Damn, sounds like a lot of work. It'd probably be easier to just make an entire new game from scratch. Well, by now im pretty positive those rights didnt fall to anyone else. I think most of the former employees are around or are easy to locate. As i said, most of the coders like Les are at awegames.com. I think one of the artists that worked at those games is ruben cabrera, and he is now AFAIK working at 3DR. There was a musician named Joe Abati, that is listed as working at a university in miami.



          Originally posted by Svartalf View Post

          Probably not. To them, it's nothing. An old game with no intrinsic value. They probably don't realize (yet) that there's some intrinsic value in the old stuff for retro fan reasons and just gameplay reasons in many cases.
          Well, Les wrote on the witchaven 1 and 2 and tekwar's source release page that he was making the source code available due to many fan requests, so he knows those games have some sort of popularity still.


          Originally posted by Svartalf View Post


          If you know for a fact that the rights didn't get bought, then I'd say that it'd be okay for someone to talk to Les and start the ball rolling at that point.
          ok, so should i start emailing away? It's like im working for LGP by now!

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          • Originally posted by Svartalf View Post
            Call to Power 2 is the sequel to Civ:CTP. Activision didn't have the rights to the Civilization trademark association past the one title. They recycled a bit of the Civ:CTP code to do it, so it's definitely doable to move it over since the rendering pieces didn't change all that much, from what I understand.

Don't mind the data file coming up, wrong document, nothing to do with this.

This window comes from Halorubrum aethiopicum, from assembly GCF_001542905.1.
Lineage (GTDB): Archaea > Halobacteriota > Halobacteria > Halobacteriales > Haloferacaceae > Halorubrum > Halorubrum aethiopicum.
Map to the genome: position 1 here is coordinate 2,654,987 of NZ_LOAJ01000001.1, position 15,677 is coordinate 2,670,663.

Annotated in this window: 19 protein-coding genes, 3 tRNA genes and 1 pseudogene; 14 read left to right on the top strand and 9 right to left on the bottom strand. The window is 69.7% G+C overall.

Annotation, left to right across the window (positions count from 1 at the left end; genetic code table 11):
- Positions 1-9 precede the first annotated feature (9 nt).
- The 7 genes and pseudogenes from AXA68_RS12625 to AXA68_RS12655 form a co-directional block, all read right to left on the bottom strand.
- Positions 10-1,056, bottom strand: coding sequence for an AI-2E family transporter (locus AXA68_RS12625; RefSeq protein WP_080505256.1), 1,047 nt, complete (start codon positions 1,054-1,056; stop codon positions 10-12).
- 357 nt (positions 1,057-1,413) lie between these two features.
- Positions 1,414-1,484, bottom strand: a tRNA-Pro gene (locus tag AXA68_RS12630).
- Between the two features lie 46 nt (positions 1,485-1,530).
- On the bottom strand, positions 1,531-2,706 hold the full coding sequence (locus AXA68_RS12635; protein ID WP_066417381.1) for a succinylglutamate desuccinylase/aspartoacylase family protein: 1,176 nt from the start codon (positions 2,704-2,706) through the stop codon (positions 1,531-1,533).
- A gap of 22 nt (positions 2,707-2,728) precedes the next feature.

Licenses: this is the license I'm under the understanding that it's under.

            The assets are...a tough one. Nobody's really got them available (you can scrounge for 'em online...maybe get lucky in a used shop setting...) and unless you've got them, you're not playing the game in question.
            *Rummage* *Rummage* *Rummage*
            TA DAA! Have the first one here...

            It's kinda late (as in the hour of the day) for me to ask this, but is this it? 1999, activision logo...
            (I asked a stupid question... don't disappoint...)

            EDIT: Okay, yeah... I'm dumb right now. Code's for CtP2... not CtP.
            me262
            Senior Member
            Last edited by me262; 15 January 2009, 03:12 AM.

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            • Originally posted by me262 View Post
              *Rummage* *Rummage* *Rummage*
              TA DAA! Have the first one here...

              It's kinda late (as in the hour of the day) for me to ask this, but is this it? 1999, activision logo...
              (I asked a stupid question... don't disappoint...)

              EDIT: Okay, yeah... I'm dumb right now. Code's for CtP2... not CtP.
              The first one had a linux version for sale! (and still has... http://www.tuxgames.com/details.cgi?&gameref=6 )

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              • Originally posted by Aradreth View Post
                The first one had a linux version for sale! (and still has... http://www.tuxgames.com/details.cgi?&gameref=6 )
                Nice find!

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                • Originally posted by xav1r View Post
                  Nice find!
                  Yes, it is.

                  I guess I need to see if my copy I snagged from out of an Electronics Boutique when I caught the opportunity to buy it still works- it was a pretty fun game, really. Had to convince the store that I knew what I was buying when I promptly grabbed the box and walked it to the register.

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                  • Sounds like when I bought Star Control 3!

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                    • Originally posted by me262 View Post
                      Sounds like when I bought Star Control 3!
                      Heh... In this case, they knew it wasn't a Windows SKU and they had to explain to people that unless you ran this Leeenooks on your computer that it wouldn't run on it and you didn't want it.